Mantilla veils are traditional Spanish headpieces, but brides everywhere may incorporate them into their wedding ensembles. These graceful veils can be as short as shoulder length or as long as your gown's train, depending on your wedding's level of formality. Mantilla veils are made of lace-edged tulle and draped over the bride's head. Though you can attach a clear comb to the underside of the veil, the traditional method of wearing the veil was by propping the headpiece up on a high "peineta" or comb.
Determine the desired length for your mantilla veil. Shoulder-length veils are 24 inches long; elbow-length veils are 30 inches; fingertip veils are 40 inches; chapel veils are 72 inches and cathedral-length veils are 108 inches or longer.
Lay your tulle fabric out flat and fold it in half lengthwise so you have a long, thin runner of material. Take your desired measurement from Step 1 and superimpose it on your tulle. Mark the length with a pin and cut off the excess fabric. mantilla veils are triangular -- narrower at the top than the bottom -- to allow them to drape smoothly down the back. Round all outside corners so the lace trim turns corners smoothly.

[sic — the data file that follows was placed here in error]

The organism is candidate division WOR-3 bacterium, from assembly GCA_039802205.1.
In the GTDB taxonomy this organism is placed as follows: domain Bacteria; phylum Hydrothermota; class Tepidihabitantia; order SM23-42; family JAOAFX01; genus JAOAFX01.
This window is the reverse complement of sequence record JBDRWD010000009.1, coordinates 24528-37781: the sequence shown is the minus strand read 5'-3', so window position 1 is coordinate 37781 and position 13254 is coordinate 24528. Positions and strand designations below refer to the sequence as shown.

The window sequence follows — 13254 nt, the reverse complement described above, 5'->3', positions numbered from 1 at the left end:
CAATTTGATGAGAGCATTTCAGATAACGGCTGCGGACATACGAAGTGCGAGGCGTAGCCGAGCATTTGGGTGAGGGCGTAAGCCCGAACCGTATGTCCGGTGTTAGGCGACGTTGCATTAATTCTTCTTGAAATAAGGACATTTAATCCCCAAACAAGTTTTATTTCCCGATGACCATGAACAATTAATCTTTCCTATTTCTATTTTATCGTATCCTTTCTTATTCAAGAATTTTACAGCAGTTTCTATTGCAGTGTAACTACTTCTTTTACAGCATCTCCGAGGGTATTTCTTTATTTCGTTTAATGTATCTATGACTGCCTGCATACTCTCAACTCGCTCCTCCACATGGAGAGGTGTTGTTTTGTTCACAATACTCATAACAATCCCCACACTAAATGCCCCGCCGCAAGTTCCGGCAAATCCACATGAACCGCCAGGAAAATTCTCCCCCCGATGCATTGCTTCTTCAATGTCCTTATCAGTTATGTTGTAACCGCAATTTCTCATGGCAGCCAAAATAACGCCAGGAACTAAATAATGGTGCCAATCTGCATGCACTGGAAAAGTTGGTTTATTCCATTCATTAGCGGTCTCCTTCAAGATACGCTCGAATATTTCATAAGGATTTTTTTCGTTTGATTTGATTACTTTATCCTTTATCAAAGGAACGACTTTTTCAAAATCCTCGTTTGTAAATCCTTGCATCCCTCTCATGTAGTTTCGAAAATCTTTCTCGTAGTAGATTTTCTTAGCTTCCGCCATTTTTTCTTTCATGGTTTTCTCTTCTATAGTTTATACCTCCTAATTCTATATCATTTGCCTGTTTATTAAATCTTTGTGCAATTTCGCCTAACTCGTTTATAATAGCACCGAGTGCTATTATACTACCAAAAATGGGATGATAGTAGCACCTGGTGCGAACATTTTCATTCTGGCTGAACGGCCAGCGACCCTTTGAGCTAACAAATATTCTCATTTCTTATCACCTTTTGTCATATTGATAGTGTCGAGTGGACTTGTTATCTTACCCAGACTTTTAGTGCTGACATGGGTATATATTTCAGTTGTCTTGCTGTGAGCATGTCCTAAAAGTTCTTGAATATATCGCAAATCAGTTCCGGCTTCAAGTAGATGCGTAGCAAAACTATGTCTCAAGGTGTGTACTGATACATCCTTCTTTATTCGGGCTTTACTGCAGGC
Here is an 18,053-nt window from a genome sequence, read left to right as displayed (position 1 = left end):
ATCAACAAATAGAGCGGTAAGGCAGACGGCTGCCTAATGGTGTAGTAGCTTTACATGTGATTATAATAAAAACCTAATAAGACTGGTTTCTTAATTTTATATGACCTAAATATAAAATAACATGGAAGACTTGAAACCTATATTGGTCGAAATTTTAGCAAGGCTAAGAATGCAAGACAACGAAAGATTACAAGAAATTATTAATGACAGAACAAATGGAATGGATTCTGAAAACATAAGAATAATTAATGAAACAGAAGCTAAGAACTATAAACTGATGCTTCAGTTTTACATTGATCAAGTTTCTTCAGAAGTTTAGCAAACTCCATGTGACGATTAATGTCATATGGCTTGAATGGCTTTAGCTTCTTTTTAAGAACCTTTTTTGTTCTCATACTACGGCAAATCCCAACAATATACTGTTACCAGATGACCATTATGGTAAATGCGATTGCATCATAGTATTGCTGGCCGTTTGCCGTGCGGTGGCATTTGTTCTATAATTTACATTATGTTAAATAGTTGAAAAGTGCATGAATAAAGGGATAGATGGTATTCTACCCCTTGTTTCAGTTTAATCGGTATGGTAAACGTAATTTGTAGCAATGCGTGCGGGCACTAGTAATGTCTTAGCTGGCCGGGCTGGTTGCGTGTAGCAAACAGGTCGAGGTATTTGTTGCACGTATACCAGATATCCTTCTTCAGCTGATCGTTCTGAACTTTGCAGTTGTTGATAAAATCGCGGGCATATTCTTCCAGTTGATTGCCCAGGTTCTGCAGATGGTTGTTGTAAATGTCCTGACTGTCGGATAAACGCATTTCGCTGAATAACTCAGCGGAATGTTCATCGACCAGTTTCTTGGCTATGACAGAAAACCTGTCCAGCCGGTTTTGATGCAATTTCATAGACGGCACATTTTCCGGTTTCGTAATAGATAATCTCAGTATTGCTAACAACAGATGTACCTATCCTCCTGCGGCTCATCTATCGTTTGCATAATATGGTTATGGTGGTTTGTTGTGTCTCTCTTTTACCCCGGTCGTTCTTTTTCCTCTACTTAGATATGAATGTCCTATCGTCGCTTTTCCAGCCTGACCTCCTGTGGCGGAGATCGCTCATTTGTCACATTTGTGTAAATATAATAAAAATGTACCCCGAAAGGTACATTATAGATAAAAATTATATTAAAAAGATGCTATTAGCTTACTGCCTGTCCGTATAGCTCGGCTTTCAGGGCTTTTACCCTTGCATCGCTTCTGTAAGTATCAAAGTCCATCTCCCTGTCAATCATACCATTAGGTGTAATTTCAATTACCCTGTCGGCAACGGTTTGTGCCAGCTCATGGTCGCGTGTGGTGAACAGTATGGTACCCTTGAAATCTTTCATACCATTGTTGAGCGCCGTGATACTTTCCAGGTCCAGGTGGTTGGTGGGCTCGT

Pin the lace edging around the circumference of the veil, lining up the beginning and ending edges to create a seamless look. Though it is less noticeable to hand stitch the lace in place, it is possible to use a sewing machine without damaging the fabric if you are pressed for time. Sew the lace edging in place.
Locate the upper peak of the veil. This is the section which will sit just behind the middle of your hairline when you wear the veil. Mark the point with a pin and place the top of the plastic comb's bridge on the underside of the veil.
Sew the comb in place using clear nylon thread. To keep the pieces secure, weave the thread between the teeth and over the comb's bridge. Try to keep your stitches on the lace portion of the veil, as this will help hide them. Knot the thread on the underside of the comb and clip away the excess.
Andrea Hamilton has enjoyed being a writer since 1996. She has been published as a poet in "Fine Lines Magazine." Hamilton holds a Bachelor of Arts in literature from Iowa State University and is pursuing a Master of Arts in creative writing from London South Bank University.